I have a question where students do some calculations, make a conjecture on the pattern, and then test their conjecture on a few more problems.

For the conjecture I give the students an essay blank.

I want to give more weight to the conjecture and the subsequent questions thank to the first simple calculations.

But essay_cmp() is a different type of answer checker than $num->cmp (I know they are different but I don't remember the essence of the difference.)

When I try to use WEIGHTED_ANS, no matter what weight I give the essay question, it assumes a weight of 1. The weights in the problem are nonsense right now (not the weights I eventually want, but was using for testing) I got all the calculations correct and my score should be (40 + 10 x 1)/(40 + 10 x 1 + 86) = 37% but it ended up being 98% which is (40 + 10 x 1)/(40 + 10 x 1 + 1).

A related question: can I capture students' answers? I was thinking if I captured the answer, somehow passed it essay_cmp like we pass the correct answers to cmp - but then what would be the point of that? Just wondering.

(You said not to be afraid to ask questions - I'm taking you up on that. I have learned a lot just by reading the questions/answers in the other forums on the Moodle site. Thanks again for all the help. I think I would have found my work much more daunting if I felt I was alone doing this.)

DOCUMENT(); # This should be the first executable line in the problem.

loadMacros(

"PG.pl",

"PGbasicmacros.pl",

"MathObjects.pl",

"PGanswermacros.pl",

"PGauxiliaryFunctions.pl",

"PGcomplexmacros.pl",

"PGessaymacros.pl",

"weightedGrader.pl", # Don't forget to install this later

"unionLists.pl"

);

TEXT(beginproblem());

######################################

# Setup

Context("Complex");

# create random numbers

$a[0] = non_zero_random( 11, 70, 1 );

$a[1] = non_zero_random( $a[0] + 1, $a[0] + 49, 4 );

$a[2] = non_zero_random( $a[1] + 1, $a[1] + 49, 4);

$a[3] = non_zero_random( $a[2] + 1, $a[2] + 49, 4);

# Calculate the answers: first with exponents 0 through 9

for ( $n = 0; $n <= 9; $n++ )

{

$answer[$n] = Complex("i^$n");

}

# More answers: now with 4 random integers

for ( $n = 0; $n <= 3; $n++ )

{

$answer[$n + 10] = Complex("i^($a[$n])");

}

# Convert the answer to LimitedComplex context

# so that the students have to simplify their answer.

# .... so they can't enter things like i^3

Context("LimitedComplex");

for ( $n = 0; $n <= 13; $n++ )

{

$simple_ans[$n] = Compute($answer[$n]->string);

}

BEGIN_TEXT

Part 1 of 3: Calculate the following:$PAR

(1a) \(i^0\ =\) \{ans_rule(5)\} $PAR

(1b) \(i^1 =\) \{ans_rule(5)\} $PAR

(1c) \(i^2\ =\) \{ans_rule(5)\} $PAR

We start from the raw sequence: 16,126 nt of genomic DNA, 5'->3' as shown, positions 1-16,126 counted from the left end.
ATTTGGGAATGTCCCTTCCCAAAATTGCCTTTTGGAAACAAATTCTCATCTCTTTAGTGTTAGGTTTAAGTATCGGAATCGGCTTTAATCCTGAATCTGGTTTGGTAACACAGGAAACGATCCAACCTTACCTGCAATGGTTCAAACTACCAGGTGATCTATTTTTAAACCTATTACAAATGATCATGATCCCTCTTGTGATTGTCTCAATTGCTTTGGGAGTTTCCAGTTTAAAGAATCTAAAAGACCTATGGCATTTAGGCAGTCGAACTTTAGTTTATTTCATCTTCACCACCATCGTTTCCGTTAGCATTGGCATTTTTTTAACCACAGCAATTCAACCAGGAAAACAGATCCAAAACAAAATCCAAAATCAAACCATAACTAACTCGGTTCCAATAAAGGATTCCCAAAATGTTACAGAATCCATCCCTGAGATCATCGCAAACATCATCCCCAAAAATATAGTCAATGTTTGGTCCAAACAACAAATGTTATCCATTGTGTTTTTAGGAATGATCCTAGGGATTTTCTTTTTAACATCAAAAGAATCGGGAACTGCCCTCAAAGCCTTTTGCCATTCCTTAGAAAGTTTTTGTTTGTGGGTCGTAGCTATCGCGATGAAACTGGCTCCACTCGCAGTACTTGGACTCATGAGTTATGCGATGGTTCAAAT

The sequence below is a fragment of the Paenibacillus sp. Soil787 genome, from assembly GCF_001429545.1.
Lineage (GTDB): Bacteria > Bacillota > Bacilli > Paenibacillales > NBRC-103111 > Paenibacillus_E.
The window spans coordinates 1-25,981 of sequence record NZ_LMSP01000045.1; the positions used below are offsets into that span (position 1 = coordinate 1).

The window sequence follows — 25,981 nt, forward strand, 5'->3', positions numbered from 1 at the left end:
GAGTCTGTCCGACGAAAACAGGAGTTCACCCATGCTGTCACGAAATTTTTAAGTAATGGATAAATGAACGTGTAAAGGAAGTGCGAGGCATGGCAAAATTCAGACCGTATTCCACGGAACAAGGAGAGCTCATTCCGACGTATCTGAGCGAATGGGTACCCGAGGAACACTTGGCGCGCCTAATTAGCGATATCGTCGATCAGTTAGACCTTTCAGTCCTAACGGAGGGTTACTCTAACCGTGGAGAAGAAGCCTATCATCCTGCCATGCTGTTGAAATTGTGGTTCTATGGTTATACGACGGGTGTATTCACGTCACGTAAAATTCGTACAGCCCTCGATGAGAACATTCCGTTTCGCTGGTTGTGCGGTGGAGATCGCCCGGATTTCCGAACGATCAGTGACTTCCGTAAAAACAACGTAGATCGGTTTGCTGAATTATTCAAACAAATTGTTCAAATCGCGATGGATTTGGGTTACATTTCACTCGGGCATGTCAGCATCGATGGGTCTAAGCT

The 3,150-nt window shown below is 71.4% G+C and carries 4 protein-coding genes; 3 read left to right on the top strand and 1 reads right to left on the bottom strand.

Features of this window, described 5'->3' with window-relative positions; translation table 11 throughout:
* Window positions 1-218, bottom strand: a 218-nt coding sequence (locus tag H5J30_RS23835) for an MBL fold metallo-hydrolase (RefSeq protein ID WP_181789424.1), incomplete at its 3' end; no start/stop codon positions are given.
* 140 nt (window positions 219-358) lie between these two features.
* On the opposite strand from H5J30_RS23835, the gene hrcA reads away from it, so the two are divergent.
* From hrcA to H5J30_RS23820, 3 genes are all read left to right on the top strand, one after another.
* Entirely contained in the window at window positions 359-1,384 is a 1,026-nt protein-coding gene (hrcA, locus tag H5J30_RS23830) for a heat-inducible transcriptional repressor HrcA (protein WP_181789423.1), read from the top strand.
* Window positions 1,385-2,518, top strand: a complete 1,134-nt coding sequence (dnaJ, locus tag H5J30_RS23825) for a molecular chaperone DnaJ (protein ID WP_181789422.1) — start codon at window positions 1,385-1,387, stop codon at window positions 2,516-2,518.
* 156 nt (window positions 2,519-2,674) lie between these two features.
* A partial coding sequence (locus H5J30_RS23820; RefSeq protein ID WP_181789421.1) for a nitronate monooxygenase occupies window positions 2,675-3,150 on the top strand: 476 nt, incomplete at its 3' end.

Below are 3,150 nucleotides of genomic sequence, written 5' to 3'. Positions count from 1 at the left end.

(1d) \(i^3\ =\) \{ans_rule(5)\} $PAR

(1e) \(i^4\ =\) \{ans_rule(5)\} $PAR

(1f) \(i^5\ =\) \{ans_rule(5)\} $PAR

(1g) \(i^6\ =\) \{ans_rule(5)\} $PAR

(1h) \(i^7\ =\) \{ans_rule(5)\} $PAR

(1i) \(i^8\ =\) \{ans_rule(5)\} $PAR

(1j) \(i^9\ =\) \{ans_rule(5)\} $PAR

$PAR

$BR

Part 2 of 3: Describe the pattern above in a way that will help you calculate \(i^n\) for any nonnegative integer \(n\).

$PAR

Try to be as mathematical as possible.

$PAR

This part will be read and graded later. You will not get immediate feedback on this answer.

$PAR

\{ essay_box(8,60) \}

$PAR

$BR

Part 3 of 3: To test your hypothesis from Part 2, use your pattern to calculate the following. Revise your answer to Part 2 if needed based on these results.$PAR

(3a) \(i^{$a[0]}\ =\) \{ans_rule(5)\} $PAR

(3b) \(i^{$a[1]}\ =\) \{ans_rule(5)\} $PAR

(3c) \(i^{$a[2]} \ =\) \{ans_rule(5)\} $PAR

(3d) \(i^{$a[3]}\ =\) \{ans_rule(5)\} $PAR

END_TEXT

#####################################################

# End Game

# Must be done so weighted grading can be done - see macro above

install_weighted_grader();

# Make the error message something easier for the students to understand

# especially since they haven't seen e^(ai) yet

Context()->{error}{msg}

{"Exponentials can only be of the form 'e^(ai)' in this context"}

= "You must enter a number in the form a + bi";

Context()->{error}{msg}

{"The constant 'i' may appear only once in your formula"}

= "You must enter a number in the form a + bi";

# Check answers - using weights

#

# Part 1 answers

for ( $n = 0; $n <= 9; $n++ )

{

WEIGHTED_ANS( ($simple_ans[$n])->cmp, 1);

}

# Part 2 answers

WEIGHTED_ANS( essay_cmp(), 86 ); # Stores the essay box input for later grading

# Part 3 answers

for ( $n = 10; $n <= 13; $n++ )

{

WEIGHTED_ANS( ($simple_ans[$n])->cmp, 10);

}

$showPartialCorrectAnswers = 1;

ENDDOCUMENT(); # This should be the last executable line in the problem.

Just touching this so it moves up the list. Hoping for a reply. Thanks

In any case, it does appear that `essay_cmp`

doesn't work properly with the weighted grader. The reason is that answer checkers contain an object that gets used during the grading process, and `WEIGHTED_ANS()`

inserts the weight into that object so the grader can use it, but `essay_cmp()`

replaces that object with a new one, and so the weight is lost.

You can get around that by using

WEIGHTED_ANS(sub {essay_cmp()->evaluate(@_)}, 86);instead of

WEIGHTED_ANS(essay_cmp(), 86);This provides an answer checker that calls the essay checker internally and returns its value. Since this is just a perl function rather than an

`AnswerChecker`

object, the `WEIGHTED_ANS()`

treats it differently and supplies its own `AnswerChecker`

that holds onto the weight properly.
The `essay_cmp`

checker probably could be modified to retain the weights, but this should work for now.

Thanks! (and I hope you had a good trip abroad)